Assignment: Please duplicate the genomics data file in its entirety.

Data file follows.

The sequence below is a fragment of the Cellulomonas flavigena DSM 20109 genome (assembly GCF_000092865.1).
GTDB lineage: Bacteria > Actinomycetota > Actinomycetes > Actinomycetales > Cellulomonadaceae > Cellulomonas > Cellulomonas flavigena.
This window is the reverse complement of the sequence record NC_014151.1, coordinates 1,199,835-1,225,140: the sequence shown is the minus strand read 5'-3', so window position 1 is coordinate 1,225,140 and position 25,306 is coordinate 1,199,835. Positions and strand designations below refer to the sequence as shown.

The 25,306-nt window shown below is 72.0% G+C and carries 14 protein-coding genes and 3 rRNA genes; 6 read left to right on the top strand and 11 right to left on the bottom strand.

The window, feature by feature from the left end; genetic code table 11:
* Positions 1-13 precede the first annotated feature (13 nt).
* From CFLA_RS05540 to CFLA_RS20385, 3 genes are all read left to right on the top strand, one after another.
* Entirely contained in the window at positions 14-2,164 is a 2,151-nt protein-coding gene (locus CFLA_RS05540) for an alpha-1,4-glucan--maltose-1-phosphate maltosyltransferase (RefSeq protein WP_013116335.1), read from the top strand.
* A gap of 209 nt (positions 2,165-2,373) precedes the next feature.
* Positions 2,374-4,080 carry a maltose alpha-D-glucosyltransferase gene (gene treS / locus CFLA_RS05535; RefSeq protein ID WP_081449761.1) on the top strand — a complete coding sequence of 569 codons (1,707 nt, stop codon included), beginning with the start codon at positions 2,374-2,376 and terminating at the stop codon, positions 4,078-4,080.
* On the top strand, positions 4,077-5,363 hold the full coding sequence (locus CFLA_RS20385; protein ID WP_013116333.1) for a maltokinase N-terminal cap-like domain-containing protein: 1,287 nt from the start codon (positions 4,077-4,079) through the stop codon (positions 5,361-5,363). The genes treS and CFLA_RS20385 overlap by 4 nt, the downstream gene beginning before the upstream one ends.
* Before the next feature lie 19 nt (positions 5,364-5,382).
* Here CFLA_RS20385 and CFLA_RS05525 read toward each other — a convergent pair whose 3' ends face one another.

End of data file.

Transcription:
The sequence below is a fragment of the Cellulomonas flavigena DSM 20109 genome (assembly GCF_000092865.1).
GTDB lineage: Bacteria > Actinomycetota > Actinomycetes > Actinomycetales > Cellulomonadaceae > Cellulomonas > Cellulomonas flavigena.
This window is the reverse complement of the sequence record NC_014151.1, coordinates 1,199,835-1,225,140: the sequence shown is the minus strand read 5'-3', so window position 1 is coordinate 1,225,140 and position 25,306 is coordinate 1,199,835. Positions and strand designations below refer to the sequence as shown.

The 25,306-nt window shown below is 72.0% G+C and carries 14 protein-coding genes and 3 rRNA genes; 6 read left to right on the top strand and 11 right to left on the bottom strand.

The window, feature by feature from the left end; genetic code table 11:
* Positions 1-13 precede the first annotated feature (13 nt).
* From CFLA_RS05540 to CFLA_RS20385, 3 genes are all read left to right on the top strand, one after another.
* Entirely contained in the window at positions 14-2,164 is a 2,151-nt protein-coding gene (locus CFLA_RS05540) for an alpha-1,4-glucan--maltose-1-phosphate maltosyltransferase (RefSeq protein WP_013116335.1), read from the top strand.
* A gap of 209 nt (positions 2,165-2,373) precedes the next feature.
* Positions 2,374-4,080 carry a maltose alpha-D-glucosyltransferase gene (gene treS / locus CFLA_RS05535; RefSeq protein ID WP_081449761.1) on the top strand — a complete coding sequence of 569 codons (1,707 nt, stop codon included), beginning with the start codon at positions 2,374-2,376 and terminating at the stop codon, positions 4,078-4,080.
* On the top strand, positions 4,077-5,363 hold the full coding sequence (locus CFLA_RS20385; protein ID WP_013116333.1) for a maltokinase N-terminal cap-like domain-containing protein: 1,287 nt from the start codon (positions 4,077-4,079) through the stop codon (positions 5,361-5,363). The genes treS and CFLA_RS20385 overlap by 4 nt, the downstream gene beginning before the upstream one ends.
* Before the next feature lie 19 nt (positions 5,364-5,382).
* Here CFLA_RS20385 and CFLA_RS05525 read toward each other — a convergent pair whose 3' ends face one another.